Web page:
• Aggregated, citizens of Bangladesh have saved more than $16 billion, nearly 12 billion workdays, and 7.5 billion visits in the last decade due to the more efficient delivery of public services alone.

All this means that the broader socio-economic condition of these remote communities is being developed. People can access vital services when they need them, quickly, reliably and sustainably, enhancing their resilience to shocks and enabling them to take advantage of opportunities to improve their lives.

Ritu’s story is an excellent example demonstrating the daily impact of Digital Centres in remote communities.

On her 16th birthday, Ritu got a sewing machine as a birthday gift from her aunt. She was filled with joy and excitement about the possibility of realizing her dream of becoming a fashion designer and supporting her family. She worked day and night to create the perfect dress. Finally, when it was ready, Ritu and her mom undertook the long, perilous journey to the nearest bazaar on the mainland by boat. Unfortunately, the customers either did not appreciate the craftsmanship or couldn’t afford to pay a fair price. The following weekend, Ritu and her mom tried again traveling to popular marketplaces in other towns. While some traders saw how much the dress was worth, the prices they offered wouldn’t even cover the cost of materials let alone the value of Ritu’s skill and labour.

When Mita, the Digital Centre entrepreneur from Ritu’s village in Char Kukri Mukri heard about it, she snapped a picture of the dress and uploaded an ad on ekShop – an online e-commerce aggregator that combines the physical network of the Digital Centres with all major e-commerce marketplaces in Bangladesh. The ad for Ritu’s dress popped up on all popular sites and another young woman in the capital city of Dhaka bought it.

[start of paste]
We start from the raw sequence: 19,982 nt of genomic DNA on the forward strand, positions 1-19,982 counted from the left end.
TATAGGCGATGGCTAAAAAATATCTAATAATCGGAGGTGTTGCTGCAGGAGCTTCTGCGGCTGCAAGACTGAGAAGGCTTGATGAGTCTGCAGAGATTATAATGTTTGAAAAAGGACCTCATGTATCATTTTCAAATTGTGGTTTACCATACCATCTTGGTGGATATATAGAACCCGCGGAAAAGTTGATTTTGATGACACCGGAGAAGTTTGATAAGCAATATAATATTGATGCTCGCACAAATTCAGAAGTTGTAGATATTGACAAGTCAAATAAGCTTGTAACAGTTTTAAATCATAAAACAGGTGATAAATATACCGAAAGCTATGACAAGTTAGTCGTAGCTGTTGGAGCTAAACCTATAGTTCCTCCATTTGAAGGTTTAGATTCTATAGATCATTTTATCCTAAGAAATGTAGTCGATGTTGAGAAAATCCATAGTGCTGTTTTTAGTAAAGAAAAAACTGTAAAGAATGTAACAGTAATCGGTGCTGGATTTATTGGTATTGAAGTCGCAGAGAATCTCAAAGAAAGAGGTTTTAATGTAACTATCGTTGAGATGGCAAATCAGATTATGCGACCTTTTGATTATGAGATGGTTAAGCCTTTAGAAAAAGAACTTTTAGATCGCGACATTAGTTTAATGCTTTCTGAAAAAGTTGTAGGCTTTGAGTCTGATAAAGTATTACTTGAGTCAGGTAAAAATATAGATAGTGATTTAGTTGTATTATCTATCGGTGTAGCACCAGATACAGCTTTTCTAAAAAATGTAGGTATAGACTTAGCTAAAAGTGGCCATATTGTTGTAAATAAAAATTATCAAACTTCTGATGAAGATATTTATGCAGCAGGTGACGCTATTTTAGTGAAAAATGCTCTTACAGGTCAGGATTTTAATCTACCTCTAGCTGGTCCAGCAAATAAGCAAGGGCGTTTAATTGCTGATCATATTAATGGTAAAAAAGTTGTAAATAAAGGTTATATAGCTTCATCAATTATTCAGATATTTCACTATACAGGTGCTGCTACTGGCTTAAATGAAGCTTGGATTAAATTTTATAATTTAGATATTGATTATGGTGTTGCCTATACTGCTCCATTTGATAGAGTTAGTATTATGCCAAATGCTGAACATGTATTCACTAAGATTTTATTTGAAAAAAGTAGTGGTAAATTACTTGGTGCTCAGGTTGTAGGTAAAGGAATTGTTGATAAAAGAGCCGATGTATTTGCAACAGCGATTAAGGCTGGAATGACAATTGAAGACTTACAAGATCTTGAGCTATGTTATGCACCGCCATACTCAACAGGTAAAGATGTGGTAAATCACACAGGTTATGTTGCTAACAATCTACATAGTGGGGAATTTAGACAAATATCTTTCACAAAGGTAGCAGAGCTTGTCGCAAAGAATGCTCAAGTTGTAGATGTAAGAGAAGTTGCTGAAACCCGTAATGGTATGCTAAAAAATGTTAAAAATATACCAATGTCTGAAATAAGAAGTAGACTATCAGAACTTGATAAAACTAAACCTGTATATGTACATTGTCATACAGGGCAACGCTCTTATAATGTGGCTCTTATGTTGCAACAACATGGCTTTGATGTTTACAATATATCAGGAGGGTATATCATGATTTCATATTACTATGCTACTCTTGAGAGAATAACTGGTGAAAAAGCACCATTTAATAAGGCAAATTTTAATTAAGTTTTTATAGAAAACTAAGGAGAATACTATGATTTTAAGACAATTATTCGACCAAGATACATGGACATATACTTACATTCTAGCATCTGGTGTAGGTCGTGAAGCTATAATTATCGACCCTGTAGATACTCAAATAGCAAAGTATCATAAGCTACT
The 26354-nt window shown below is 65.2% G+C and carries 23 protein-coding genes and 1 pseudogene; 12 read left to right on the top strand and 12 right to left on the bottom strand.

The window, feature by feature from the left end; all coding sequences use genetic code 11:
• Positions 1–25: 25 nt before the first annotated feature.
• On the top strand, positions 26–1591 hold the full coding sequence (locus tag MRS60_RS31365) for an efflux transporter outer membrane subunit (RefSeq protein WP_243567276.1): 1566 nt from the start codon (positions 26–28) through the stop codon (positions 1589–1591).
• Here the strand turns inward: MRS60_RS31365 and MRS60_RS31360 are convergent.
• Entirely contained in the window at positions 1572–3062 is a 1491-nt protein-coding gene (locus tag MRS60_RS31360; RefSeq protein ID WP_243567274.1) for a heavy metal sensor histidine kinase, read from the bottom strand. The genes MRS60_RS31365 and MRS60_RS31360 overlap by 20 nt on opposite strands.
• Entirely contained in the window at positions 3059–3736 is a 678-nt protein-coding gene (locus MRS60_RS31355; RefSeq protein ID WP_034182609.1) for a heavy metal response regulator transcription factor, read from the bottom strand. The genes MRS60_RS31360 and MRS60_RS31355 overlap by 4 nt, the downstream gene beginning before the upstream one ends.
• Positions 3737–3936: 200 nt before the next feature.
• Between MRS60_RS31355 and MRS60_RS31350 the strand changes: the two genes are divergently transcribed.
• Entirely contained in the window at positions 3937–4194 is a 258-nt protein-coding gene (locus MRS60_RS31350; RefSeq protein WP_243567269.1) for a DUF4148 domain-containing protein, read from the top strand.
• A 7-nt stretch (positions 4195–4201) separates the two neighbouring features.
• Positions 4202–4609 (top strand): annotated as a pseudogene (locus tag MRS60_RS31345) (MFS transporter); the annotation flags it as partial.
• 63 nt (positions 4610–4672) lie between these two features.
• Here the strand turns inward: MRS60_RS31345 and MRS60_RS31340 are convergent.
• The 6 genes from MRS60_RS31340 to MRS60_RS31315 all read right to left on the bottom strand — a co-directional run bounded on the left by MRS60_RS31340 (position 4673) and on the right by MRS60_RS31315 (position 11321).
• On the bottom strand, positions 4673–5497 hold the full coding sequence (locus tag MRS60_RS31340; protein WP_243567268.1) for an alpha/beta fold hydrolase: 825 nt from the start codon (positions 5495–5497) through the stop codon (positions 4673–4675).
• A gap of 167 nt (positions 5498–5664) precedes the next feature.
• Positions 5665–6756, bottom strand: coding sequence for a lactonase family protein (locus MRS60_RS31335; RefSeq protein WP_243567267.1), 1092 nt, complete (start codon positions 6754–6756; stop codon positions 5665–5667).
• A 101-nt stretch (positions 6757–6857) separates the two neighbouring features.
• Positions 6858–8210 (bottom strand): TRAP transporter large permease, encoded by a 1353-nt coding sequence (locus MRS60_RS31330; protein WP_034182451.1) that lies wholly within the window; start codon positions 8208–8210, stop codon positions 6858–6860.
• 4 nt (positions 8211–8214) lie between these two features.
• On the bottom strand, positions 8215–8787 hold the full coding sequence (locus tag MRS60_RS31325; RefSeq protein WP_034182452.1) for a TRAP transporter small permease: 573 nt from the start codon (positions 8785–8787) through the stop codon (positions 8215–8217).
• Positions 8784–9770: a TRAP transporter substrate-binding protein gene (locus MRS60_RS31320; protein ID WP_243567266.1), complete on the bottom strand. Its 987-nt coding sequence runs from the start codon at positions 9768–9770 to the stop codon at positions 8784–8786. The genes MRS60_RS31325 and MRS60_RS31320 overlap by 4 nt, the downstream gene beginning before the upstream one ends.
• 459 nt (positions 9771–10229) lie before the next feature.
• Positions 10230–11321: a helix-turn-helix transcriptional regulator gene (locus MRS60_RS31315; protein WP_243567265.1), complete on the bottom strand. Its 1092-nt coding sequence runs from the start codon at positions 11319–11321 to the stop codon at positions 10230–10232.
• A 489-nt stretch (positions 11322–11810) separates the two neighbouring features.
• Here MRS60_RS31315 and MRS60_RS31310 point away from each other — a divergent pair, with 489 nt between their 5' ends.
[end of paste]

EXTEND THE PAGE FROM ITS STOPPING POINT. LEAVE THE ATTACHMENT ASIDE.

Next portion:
This is not just the story of Ritu. This is the story of millions of marginalized rural youth, artisans and farmers in Bangladesh unable to secure a fair price for their products as they lack the means to reach new, urban customers directly, bypassing multiple layers of traditional, high-cost intermediaries.

The advent of the Digital Centres has not only improved equity in delivering public services, but also created a sustainable model for access to markets. Doubling as banking agents, it has also enabled access to affordable finance, which is one of the critical constraints to the growth of CMSMEs in Bangladesh. Furthermore, Digital Centre entrepreneurs like Mita also assist in opening virtual shops, connecting and negotiating cheaper prices with logistics partners, as well as receiving and making payments digitally.

As part of its commitment to the EDISON Alliance’s 1 Billion Lives Challenge, the Bangladesh government will connect more than 5,000 rural and urban local government institution-based one-stop service shops i.e. the Digital Centres with fibre optic by 2022 and 200,000 public facilities (including over 100,000 schools and more than 18,000 health clinics) with fibre, 4G/5G, as well launch the country’s second satellite and go cashless by 2025.

  • Greetings! Very helpful advice in this particular article! It is the little changes which will make the most important changes. Thanks a lot for sharing!